There’s a psychological reason behind why cleaning and organizing feels so good, like shedding an old skin. “The pandemic, systemic racism, the upcoming election: all of this stuff is a sea of unknowns, and there’s nothing that you can really do to [solve] that,” explains Jessi Gold, M.D., assistant professor of psychiatry at Washington University in St. Louis. “Breaking things into little tasks and actually accomplishing them is a resiliency thing. It gives you confidence and self-competence because you feel like you’re actually doing something instead of sitting there and wallowing.” She adds that these bite-size, tangible tasks give us a semblance of control and a feeling of accomplishment that can help motivate us to take on bigger goals.
Plus, studies show having a decluttered space calms our minds and makes it easier to focus. But what do you do once you’ve pared down your closet and mastered folding a fitted sheet?
That’s where cleaning influencers come in. I tapped through Go Clean Co’s Story Highlights on Instagram over and over, screenshotting their step-by-step instructions for deep-cleaning your oven. I was thrilled to see that, after a few hours of letting the chemical-filled foam they recommended sit on my oven door’s glass window, months of grease and grime wiped off and it shined like new. Suddenly, I understood why those “before and after” videos — like the ones creator Brandon Pleshek posts on his account Clean That Up! — were so popular: they are satisfying as hell.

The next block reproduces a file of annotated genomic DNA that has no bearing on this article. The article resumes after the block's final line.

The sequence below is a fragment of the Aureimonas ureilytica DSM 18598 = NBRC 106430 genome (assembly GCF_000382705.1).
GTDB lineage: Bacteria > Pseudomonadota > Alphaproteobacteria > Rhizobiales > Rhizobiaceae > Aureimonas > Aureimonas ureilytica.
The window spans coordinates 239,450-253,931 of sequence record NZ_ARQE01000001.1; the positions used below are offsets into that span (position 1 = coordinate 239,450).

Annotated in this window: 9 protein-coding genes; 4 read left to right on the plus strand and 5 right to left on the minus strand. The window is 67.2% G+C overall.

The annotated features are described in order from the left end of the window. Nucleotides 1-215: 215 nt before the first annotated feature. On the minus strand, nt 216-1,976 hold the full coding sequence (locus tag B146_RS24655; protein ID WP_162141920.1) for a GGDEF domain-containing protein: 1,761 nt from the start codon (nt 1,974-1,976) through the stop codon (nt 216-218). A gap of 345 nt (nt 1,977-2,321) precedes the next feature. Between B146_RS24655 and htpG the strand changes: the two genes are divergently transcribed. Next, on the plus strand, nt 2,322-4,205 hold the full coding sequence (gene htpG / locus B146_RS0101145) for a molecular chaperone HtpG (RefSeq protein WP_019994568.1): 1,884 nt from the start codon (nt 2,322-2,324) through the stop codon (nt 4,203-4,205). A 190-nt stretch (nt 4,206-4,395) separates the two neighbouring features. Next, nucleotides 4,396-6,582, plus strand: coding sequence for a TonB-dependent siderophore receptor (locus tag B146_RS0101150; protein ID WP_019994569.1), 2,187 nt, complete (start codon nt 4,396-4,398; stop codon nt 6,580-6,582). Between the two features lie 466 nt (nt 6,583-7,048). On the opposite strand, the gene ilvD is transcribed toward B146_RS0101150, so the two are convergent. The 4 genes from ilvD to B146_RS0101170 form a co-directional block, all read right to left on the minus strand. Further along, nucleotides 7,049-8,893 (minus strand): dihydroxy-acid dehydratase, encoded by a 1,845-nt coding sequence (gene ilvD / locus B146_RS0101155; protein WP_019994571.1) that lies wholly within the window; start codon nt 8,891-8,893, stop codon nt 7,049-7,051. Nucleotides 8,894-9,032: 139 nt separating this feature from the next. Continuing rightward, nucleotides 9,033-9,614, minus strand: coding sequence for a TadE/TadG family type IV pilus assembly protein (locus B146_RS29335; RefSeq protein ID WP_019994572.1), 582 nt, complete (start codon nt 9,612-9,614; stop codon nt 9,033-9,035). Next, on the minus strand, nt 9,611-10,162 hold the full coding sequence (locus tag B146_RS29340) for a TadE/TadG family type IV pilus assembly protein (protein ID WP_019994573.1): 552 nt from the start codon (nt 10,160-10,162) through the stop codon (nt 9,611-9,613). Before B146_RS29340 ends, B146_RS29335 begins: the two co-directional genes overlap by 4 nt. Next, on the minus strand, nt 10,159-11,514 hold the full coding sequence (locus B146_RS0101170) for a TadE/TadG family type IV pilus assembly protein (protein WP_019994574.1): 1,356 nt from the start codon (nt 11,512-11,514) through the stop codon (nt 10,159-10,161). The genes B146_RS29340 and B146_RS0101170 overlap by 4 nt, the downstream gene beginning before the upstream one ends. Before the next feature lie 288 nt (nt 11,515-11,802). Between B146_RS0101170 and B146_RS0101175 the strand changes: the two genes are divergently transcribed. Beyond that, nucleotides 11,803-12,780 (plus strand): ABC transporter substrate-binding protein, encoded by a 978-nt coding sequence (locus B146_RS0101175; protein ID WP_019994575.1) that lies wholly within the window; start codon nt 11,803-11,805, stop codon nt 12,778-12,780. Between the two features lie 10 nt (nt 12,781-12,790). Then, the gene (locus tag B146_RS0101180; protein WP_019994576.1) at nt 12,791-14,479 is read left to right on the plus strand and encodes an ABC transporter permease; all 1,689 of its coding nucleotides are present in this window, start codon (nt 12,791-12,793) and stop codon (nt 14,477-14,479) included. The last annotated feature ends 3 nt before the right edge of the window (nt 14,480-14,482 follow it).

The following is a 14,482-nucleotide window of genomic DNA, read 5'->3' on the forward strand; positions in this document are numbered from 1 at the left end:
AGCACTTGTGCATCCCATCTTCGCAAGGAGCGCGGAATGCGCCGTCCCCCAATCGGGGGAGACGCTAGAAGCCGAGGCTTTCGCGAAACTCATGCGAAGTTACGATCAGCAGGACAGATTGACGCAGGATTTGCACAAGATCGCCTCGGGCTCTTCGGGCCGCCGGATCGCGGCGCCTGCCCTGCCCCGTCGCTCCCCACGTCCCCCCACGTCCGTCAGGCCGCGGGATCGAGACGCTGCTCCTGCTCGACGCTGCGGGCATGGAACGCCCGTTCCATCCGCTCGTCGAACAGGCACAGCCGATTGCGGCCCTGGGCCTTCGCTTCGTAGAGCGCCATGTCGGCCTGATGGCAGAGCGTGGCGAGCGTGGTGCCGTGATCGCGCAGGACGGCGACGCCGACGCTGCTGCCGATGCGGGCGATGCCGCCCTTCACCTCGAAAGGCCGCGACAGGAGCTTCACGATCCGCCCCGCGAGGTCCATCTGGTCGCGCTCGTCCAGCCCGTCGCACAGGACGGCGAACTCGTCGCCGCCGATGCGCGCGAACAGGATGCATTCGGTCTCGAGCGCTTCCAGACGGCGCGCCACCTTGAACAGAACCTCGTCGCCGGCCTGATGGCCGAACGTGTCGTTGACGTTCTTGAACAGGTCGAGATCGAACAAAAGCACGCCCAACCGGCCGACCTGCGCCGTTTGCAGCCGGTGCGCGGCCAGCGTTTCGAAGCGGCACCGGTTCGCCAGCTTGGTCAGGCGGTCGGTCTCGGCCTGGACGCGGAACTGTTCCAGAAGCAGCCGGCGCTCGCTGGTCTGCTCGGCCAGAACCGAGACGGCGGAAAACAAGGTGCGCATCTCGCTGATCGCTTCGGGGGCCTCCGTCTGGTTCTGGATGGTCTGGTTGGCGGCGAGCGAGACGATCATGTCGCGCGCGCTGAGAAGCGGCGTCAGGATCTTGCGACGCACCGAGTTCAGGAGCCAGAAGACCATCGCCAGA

Pleshek is a third-generation janitor who now owns his grandfather’s cleaning business. His posts of zen garden-like carpet cleaning, couch cushion deodorizing, and the best ways to clean face masks have garnered him more than 7.4 million likes on TikTok. He began posting content in earnest when his business shut down for two months at the beginning of the pandemic. “I had time on my hands and a lot of anxiety because our business wasn’t running,” he says, “so I took to making cleaning videos and tried to help share my family’s cleaning hacks that we’ve learned over 40 years of being in the industry with the world.”
Pleshek says the community he’s amassed is super positive and engaged — they make content requests and even share tips he’s never heard of himself. “There are things I’ve known how to clean because my family’s been in cleaning my whole life, but not a lot of people know those best practices or techniques, so the audience is super hungry for that content,” he adds.
Of course, I couldn’t stop at the oven door. Once I’d used a similar technique to restore the glass cooktop to its former non-burnt glory and vacuumed out the oven, I convinced my husband to actually move the entire stove away from the wall so I could clean behind it and wipe down the exterior (an idea sparked by Amaros’ account).
I watched a YouTube video to figure out how to remove the dusty air vent from our bathroom ceiling so I could clean it, despite the fact that I’d previously never really noticed it existed. This was the first item on the Go Clean Go handbook’s bathroom checklist (yes, of course I bought the handbook). Later, I spent the better part of a Sunday completely dismantling our dishwasher in order to clean out the filter, which had been putting off a smell.
With so much hanging in the balance this year, tiny victories and easy wins are particularly appealing (the New York Times recently referred to this as “low-stakes productivity”). We can’t guarantee our donations and votes will result in the outcomes we want, but we can see tangible improvement immediately after a good scrubbing with Go Clean Co.’s signature mix of hot water, bleach, and Tide. Both of these things are true: the world is a terrifying mess, and my baseboards have never looked better.